During her school days, Sumitra Devi participated in dramas and also in amateur dramas after she finished her schooling. She was influenced by the acting of Kanan Devi and Chandrabati Devi. While watching a Bangla film ‘Samadhan’ (1943), she felt that she can act better than the lead actress in the film. She was so obsessed with working in the film that one day she gate-crashed into New Theatres Studio, met Debaki Bose and said that she would like to work in a film. Debaki Bose was surprised to see a young girl asking for a film role. But at the same time, he was so struck by her beauty that he immediately offered her the heroine’s role in his next Bangla film ‘Sandhi’ (1944). She was asked to come to the studio the next day after getting the permission from her father. However, her father would not give her permission to join films. It was through the intervention of New Theatre’s boss, B N Sircar whose father was known to Sumitra’s father that finally she got permission to join films.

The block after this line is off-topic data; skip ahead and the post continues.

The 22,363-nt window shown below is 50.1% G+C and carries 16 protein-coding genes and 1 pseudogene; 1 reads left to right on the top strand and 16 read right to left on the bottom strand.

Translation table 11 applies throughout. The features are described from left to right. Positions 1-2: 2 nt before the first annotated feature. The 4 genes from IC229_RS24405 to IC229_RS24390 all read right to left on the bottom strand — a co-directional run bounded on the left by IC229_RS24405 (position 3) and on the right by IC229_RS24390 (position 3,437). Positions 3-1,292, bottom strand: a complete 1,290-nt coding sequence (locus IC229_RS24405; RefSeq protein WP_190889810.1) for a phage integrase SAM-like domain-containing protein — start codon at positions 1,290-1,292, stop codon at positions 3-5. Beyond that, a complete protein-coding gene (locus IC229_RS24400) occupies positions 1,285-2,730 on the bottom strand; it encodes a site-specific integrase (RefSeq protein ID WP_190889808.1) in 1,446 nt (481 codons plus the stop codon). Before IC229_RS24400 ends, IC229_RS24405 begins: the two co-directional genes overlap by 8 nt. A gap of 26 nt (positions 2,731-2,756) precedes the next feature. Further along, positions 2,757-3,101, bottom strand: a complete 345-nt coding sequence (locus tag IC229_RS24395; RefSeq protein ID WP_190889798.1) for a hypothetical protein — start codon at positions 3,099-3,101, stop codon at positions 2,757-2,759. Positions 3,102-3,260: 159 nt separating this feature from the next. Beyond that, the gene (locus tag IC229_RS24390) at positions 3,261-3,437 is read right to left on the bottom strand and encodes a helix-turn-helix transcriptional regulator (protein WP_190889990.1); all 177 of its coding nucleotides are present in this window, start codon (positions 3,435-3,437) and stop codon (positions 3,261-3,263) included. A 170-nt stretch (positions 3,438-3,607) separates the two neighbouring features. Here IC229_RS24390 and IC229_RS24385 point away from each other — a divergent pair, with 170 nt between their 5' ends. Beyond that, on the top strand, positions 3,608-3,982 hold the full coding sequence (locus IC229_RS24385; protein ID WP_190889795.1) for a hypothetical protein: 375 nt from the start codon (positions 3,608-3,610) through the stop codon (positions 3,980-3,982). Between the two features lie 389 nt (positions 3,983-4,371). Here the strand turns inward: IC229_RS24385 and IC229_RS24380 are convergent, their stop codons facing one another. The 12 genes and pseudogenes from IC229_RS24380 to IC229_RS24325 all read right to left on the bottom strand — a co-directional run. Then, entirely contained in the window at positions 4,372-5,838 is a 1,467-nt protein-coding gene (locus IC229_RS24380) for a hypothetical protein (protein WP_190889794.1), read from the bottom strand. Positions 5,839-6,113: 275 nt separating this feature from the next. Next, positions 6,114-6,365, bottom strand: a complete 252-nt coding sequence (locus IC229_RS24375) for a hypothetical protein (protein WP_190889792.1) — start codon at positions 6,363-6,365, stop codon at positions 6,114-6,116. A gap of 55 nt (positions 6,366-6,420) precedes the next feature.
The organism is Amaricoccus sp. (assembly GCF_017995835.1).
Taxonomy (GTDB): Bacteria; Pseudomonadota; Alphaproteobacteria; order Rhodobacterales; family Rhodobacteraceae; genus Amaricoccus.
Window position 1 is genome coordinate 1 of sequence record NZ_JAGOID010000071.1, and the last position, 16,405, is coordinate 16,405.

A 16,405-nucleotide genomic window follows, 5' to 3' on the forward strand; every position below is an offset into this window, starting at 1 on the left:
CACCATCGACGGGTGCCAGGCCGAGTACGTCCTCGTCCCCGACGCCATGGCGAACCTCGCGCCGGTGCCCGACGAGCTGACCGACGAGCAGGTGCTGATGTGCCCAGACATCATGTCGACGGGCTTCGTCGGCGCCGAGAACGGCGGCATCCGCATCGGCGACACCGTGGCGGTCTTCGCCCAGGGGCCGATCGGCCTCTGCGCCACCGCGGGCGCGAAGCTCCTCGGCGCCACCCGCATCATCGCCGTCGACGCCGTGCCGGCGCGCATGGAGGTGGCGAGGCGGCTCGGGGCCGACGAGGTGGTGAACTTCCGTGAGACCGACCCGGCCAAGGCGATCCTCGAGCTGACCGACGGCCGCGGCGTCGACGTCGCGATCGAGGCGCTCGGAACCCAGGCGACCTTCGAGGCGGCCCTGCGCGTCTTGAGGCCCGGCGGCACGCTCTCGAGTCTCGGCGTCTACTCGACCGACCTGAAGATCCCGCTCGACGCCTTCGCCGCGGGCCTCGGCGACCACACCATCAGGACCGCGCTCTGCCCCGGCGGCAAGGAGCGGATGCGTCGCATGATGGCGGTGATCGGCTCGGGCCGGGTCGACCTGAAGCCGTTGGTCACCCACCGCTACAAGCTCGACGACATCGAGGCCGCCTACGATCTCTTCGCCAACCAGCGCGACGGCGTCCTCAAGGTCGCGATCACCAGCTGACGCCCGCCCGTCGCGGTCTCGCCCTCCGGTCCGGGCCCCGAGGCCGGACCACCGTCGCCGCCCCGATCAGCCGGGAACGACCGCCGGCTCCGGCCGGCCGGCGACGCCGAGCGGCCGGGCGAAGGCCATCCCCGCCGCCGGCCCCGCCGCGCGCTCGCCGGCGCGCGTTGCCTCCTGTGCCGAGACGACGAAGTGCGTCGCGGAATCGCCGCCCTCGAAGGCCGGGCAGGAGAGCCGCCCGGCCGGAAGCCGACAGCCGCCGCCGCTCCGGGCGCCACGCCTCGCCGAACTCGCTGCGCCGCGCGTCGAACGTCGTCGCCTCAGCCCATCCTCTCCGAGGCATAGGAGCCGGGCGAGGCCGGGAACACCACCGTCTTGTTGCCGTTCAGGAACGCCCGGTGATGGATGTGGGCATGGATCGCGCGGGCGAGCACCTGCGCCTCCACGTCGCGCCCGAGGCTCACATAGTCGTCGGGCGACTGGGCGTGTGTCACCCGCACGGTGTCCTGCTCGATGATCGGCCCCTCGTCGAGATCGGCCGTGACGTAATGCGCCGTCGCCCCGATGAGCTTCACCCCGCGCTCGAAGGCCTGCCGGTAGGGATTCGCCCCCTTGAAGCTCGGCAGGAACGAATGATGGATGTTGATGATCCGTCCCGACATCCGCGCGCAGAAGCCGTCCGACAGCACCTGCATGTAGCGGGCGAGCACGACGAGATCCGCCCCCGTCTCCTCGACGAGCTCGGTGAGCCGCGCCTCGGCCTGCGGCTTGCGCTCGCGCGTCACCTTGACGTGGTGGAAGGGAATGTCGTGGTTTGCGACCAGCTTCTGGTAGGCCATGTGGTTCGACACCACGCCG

Even though Sumitra Devi was taken for the Bangla film, ‘Sandhi’ (1944), she also got a role in ‘My Sister’ (1944) opposite K L Saigal. ‘Sandhi’ (1944) was released first followed by ‘My Sister’ (1944). Both films were instant hits making Sumitra Devi a star overnight. She won the best actress award from Bengal Film Journalists Association for her very first film. ‘Wasiyatnama’ (1945) was her second Hindi film.

However, Sumitra Devi’s becoming a star had an opposite effect on her domestic front. She had to face non-co-operation from the family of her first marriage at Bhagalpur which ended in divorce. Later on, she worked in successful Bangla films like ‘Pather Dabi’ (1947), Abhijog (1947) and ‘Joyjatra’ (1948). In all these films, she worked opposite Debi Mukherjee with whom she got married on 21/10/1946. A son was born to her on 01/12/1947. However, after 10 days, Debi Mukherjee died on December 11, 1947. It was speculated that he committed suicide.